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Now that’s better: WI ends fiscal year with $760 million surplus

By   /   October 14, 2013  /   6 Comments

By M.D. Kittle | Wisconsin Reporter

MADISON – Better than expected.

That’s been the story of state revenue and surplus in Wisconsin over the past year and a half.

An improving economy has pushed the state’s surplus up to $759.2 million, according to the Wisconsin Department of Administration State Controller’s Office’s Annual Fiscal Report released Monday.  That’s up nearly $90 million from the last budget estimate earlier this year, and an increase of $274.5 million higher than the $484.7 million projected in the Legislative Fiscal Bureau’s 2013 re-estimates in January.


BOOM: A new report shows Wisconsin’s budget balance tops $759 million, significantly better than expected.

Word of the better-than expected balance, which doesn’t take into account the hundreds of millions of dollars in state structural debt, follows on the heels of last week’s announcement of a proposed $100 million property tax cut, pitched by Gov. Scott Walker and Republican legislative leaders.

The Legislature is scheduled to take up the bill on Tuesday and, thanks to the higher balance, the measure is expected to draw bipartisan support. The tax cut would shave about $13 off the median tax bill in Wisconsin.

“When we took office two years ago, we said we would be good stewards of the taxpayers’ money, and this report shows we’re on the right track,” Walker said in a statement.

What a difference a couple of years make. When Walker took office in early 2011, the state faced a $3.6 billion budget shortfall.

Democrats on Tuesday continued to blame Walker for the budget surplus, charging that the $759.2 million balance was the result of draconian cuts to the state’s public education budget. But Democratic leadership signaled they would probably support the property tax cut.

Walker said the Republicans’ “tough, but prudent, decisions are paying off for Wisconsin families.”

A bigger balance means $153.2 million more into the state’s rainy day fund, amounting to a total of $278.5 million in a reserve that was decimated during the Great Recession years.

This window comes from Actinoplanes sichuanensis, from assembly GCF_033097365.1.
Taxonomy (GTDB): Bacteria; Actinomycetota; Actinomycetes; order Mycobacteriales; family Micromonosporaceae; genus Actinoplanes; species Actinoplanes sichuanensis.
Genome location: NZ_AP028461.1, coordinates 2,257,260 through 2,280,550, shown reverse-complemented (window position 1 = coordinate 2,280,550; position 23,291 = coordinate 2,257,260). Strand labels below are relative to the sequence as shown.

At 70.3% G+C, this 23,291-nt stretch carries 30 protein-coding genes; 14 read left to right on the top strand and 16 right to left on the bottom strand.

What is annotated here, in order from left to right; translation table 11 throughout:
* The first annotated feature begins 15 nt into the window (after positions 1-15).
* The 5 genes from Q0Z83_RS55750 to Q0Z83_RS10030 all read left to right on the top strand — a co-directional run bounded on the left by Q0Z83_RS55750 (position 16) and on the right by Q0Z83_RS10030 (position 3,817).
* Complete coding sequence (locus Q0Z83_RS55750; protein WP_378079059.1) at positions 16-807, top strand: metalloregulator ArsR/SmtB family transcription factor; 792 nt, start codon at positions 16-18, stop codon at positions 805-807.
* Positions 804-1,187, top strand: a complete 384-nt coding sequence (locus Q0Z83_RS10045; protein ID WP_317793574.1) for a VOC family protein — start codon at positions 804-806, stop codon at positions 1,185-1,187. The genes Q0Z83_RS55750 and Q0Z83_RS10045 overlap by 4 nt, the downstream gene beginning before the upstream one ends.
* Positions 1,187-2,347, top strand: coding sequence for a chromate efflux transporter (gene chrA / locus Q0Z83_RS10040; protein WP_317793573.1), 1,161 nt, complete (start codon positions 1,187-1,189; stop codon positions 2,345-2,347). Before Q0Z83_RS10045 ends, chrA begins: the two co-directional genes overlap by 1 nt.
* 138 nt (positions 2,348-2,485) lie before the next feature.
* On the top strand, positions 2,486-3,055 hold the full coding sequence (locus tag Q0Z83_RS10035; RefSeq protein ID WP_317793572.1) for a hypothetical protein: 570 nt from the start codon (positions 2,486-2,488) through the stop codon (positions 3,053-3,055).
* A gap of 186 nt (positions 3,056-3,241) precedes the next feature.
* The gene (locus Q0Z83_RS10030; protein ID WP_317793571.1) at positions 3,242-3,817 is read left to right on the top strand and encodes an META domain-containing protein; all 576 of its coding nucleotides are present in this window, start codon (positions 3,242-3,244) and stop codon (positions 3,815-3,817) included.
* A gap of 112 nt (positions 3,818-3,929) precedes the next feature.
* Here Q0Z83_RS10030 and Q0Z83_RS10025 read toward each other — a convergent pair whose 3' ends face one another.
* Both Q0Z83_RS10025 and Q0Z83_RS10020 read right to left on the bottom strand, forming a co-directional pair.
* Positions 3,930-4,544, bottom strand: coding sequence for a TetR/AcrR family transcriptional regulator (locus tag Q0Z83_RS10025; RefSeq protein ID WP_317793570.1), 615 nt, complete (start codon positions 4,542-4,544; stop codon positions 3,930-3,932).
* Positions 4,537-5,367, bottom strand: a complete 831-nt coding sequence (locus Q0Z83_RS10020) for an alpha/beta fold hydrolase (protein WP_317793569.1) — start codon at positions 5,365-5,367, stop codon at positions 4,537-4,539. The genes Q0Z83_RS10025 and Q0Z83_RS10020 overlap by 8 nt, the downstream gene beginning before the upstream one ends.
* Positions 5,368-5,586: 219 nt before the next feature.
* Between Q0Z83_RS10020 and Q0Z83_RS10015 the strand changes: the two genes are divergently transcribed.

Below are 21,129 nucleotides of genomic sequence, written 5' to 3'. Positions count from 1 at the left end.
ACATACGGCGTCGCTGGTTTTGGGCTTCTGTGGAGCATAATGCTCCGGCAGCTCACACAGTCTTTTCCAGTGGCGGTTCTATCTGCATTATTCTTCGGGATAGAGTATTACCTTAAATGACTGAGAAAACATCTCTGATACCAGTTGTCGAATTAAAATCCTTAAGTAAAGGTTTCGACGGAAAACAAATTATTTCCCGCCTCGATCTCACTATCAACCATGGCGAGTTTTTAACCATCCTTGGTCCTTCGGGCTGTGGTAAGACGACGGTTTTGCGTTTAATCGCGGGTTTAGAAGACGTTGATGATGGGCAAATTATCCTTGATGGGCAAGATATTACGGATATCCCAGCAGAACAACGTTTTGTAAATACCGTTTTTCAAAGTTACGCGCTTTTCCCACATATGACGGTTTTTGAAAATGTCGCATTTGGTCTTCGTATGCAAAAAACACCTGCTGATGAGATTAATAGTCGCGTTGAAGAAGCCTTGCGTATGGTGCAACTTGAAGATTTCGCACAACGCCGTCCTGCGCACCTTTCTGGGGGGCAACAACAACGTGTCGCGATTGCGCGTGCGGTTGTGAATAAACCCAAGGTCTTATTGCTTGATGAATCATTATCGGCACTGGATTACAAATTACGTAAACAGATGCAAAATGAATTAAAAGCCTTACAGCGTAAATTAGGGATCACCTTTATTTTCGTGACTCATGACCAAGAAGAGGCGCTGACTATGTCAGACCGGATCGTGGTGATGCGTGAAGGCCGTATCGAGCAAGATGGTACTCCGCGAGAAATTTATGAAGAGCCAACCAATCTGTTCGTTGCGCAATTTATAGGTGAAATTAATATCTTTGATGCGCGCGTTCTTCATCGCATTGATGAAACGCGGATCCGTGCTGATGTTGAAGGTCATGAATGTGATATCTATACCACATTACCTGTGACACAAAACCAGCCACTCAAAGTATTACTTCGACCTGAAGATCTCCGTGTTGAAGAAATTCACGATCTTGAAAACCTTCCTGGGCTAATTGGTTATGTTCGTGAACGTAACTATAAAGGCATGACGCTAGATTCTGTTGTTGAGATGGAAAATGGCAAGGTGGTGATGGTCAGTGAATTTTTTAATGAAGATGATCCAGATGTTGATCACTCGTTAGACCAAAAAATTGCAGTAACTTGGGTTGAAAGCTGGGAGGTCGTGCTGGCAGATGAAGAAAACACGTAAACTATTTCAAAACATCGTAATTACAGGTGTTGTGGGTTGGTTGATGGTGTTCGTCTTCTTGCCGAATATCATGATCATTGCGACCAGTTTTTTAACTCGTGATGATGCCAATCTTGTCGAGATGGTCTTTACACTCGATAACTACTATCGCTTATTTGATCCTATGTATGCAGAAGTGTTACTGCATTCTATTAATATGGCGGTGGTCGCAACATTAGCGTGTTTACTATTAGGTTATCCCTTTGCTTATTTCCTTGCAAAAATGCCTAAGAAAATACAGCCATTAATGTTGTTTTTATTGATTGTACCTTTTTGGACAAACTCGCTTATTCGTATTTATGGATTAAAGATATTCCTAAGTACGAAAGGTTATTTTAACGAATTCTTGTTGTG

“Our latest deposit of $153 million into the state’s rainy day fund is the largest in state history, and the $278 million balance of the fund is also the largest ever,” Walker noted.

Contact M.D. Kittle at [email protected]


M.D. Kittle is bureau chief of Wisconsin Watchdog and First Amendment Reporter for Watchdog.org. Kittle is a 25-year veteran of print, broadcast and online media. He is the recipient of several awards for journalism excellence from The Associated Press, Inland Press, the Wisconsin Broadcasters Association, and others. He is also a member of Investigative Reporters & Editors. Kittle's extensive series on Wisconsin's unconstitutional John Doe investigations was the basis of a 2014 documentary on Glenn Beck's TheBlaze. His work has been featured in Town Hall, Fox News, NewsMax, and other national publications, and his reporting has been cited by news outlets nationwide. Kittle is a fill-in talk show host on the Jay Weber Show and the Vicki McKenna Show in Milwaukee and Madison.

  • Dan

    Great, and every cent of it should go toward paying down the debt that made this surplus a “reality”.

  • ScottinVA

    Well now… aren’t you Badger Staters glad you didn’t successfully recall Gov. Walker?

  • Joe Erato

    If your so against debt that must mean you REALLY hated the last group to run the show and the person trying to recall walker. As well as every president for the last decade……….


    Now you see how things run when the Commies are not in charge…….When is this Country going to wake up?

  • Dan

    You’re reading a bit into my previous post. If we have debt, it should be paid off with any “surplus”. It’s great that there is some money left over; it’s not great that the state borrowed long-term money in order to make that happen.

    So let’s do something to reduce previous – and current – borrowing, and a so-called surplus would seem to be a good place to get the money. Just about any financial adviser worthy of the name would recommend the same.

  • Dan Journeaux

    put that money back in the schools where its needed